1. Scientists produce a virus which is harmless but is ‘engineered’ to have the same spike mutations

2. They will then take blood samples from people who have been vaccinated with different doses or none, and mix the new Omicron lookalike virus with these blood samples.

3. They will then measure how much response there is in terms of both antibodies and T cells, and if they are strong enough to fight the infection

  • Whilst these results will be very useful, especially if they show that, say after 3 doses of vaccine, the cells produce enough antibodies and T cells to combat the virus 
  • The problem is that what happens in the test tube does not necessarily correspond to what happens in real life

What we will get: real world epidemiological data

  • The proof of the pudding in terms of my key questions above will come from collecting real data from patients
  • Many countries including Israel, UK and Netherlands can link individuals’ vaccine details with national data that provide subsequent rates of (i) any infection (from the national testing) and (ii) being admitted to hospital with Covid-19    
  • Epidemiologists will need to examine these data on rates of infection, relative to how many doses of vaccine, and compare these results between infections from Delta and from Omicron
  • The data will only be useful when enough cases have emerged from Omicron in the different vaccine groups
  • Paradoxically if there are very few triply vaccinated individuals who become hospitalised in the next few weeks, especially as Omicron may take time to become (if that is the likely outcome) the predominant strain, we might take reassurance from the low numbers but they won’t be able to provide a robust statistical answer to my questions 

Conclusion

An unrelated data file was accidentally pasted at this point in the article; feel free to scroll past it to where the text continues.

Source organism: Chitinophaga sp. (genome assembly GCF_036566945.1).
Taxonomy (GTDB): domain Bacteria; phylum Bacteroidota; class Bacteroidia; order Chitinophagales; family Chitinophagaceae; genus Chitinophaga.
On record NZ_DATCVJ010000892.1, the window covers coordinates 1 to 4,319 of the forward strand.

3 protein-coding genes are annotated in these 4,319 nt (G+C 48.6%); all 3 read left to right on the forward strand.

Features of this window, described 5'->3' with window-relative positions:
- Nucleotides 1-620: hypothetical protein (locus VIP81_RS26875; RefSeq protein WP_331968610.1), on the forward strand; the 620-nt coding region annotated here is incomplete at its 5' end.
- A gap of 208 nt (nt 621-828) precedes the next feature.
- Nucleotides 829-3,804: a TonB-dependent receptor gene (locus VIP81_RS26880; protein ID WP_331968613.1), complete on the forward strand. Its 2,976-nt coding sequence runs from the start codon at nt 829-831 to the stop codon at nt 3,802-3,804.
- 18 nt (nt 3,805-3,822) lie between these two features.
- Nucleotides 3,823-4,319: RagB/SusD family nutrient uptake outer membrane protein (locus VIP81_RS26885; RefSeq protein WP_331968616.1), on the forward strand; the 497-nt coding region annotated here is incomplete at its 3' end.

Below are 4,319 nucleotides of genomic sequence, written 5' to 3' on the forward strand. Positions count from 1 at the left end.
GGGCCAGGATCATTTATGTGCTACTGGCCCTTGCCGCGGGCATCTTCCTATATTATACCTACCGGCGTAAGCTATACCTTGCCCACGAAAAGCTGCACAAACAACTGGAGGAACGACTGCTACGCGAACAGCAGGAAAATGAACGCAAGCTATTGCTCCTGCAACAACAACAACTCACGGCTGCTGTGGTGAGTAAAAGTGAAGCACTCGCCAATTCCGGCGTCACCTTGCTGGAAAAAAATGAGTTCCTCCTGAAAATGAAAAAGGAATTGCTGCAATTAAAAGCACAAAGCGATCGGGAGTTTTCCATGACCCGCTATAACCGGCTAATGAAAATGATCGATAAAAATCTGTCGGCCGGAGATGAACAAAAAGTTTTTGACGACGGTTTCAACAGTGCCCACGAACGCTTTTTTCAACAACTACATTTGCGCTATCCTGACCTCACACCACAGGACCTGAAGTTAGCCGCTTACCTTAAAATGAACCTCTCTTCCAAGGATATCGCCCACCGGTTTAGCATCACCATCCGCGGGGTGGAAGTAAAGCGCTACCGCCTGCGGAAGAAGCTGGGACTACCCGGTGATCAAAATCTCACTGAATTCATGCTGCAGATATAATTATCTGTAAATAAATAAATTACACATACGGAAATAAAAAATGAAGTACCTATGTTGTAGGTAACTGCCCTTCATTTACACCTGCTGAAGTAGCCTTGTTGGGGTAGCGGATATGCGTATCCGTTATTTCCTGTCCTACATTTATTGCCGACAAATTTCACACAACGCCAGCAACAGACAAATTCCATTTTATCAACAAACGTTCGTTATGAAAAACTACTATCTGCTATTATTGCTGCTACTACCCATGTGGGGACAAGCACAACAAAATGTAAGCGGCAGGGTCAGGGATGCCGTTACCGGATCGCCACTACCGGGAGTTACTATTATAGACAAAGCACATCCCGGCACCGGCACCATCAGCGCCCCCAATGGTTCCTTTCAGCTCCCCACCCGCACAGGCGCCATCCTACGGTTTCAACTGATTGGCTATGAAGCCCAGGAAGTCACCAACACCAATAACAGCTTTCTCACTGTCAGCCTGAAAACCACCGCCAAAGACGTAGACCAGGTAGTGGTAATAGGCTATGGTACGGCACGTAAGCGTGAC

• Scientists have set this Omicron ‘hare’ running and for very good reasons
  • If the resultant publicity then leads to greater uptake of boosters and mask wearing, then all to the good for managing the consequences of infection with Delta
  • Just be cautious in how you interpret all the material that is emerging on a daily basis!

If you would like to receive email notifications of new posts on this blog just click this link and enter your email at the bottom of the home page: https://makingsenseofcovid19withs.com

4 replies on “Will vaccines protect against Omicron: what, when and how we will know?”

This mask-wearing thing: I use disposables, usually for a few minutes as I shop really fast and rarely use public transport. So I tend to stick them on my sleeve and re-use. Obviously they’re supposed to be single use. But apart from the ocean of waste generated it pains me to throw them away until I’ve used them 3 times. And when I say 3 times I probably mean about 33. Are they really only good for single use? What’s the half life of a disposable mask?

Like

Your measured scientific comments are always very helpful in understanding the constantly developing virus, thank you.

Like

Leave a Reply

Fill in your details below or click an icon to log in:

WordPress.com Logo

You are commenting using your WordPress.com account. Log Out /  Change )

Google photo

You are commenting using your Google account. Log Out /  Change )

Twitter picture

You are commenting using your Twitter account. Log Out /  Change )

Facebook photo

You are commenting using your Facebook account. Log Out /  Change )

Connecting to %s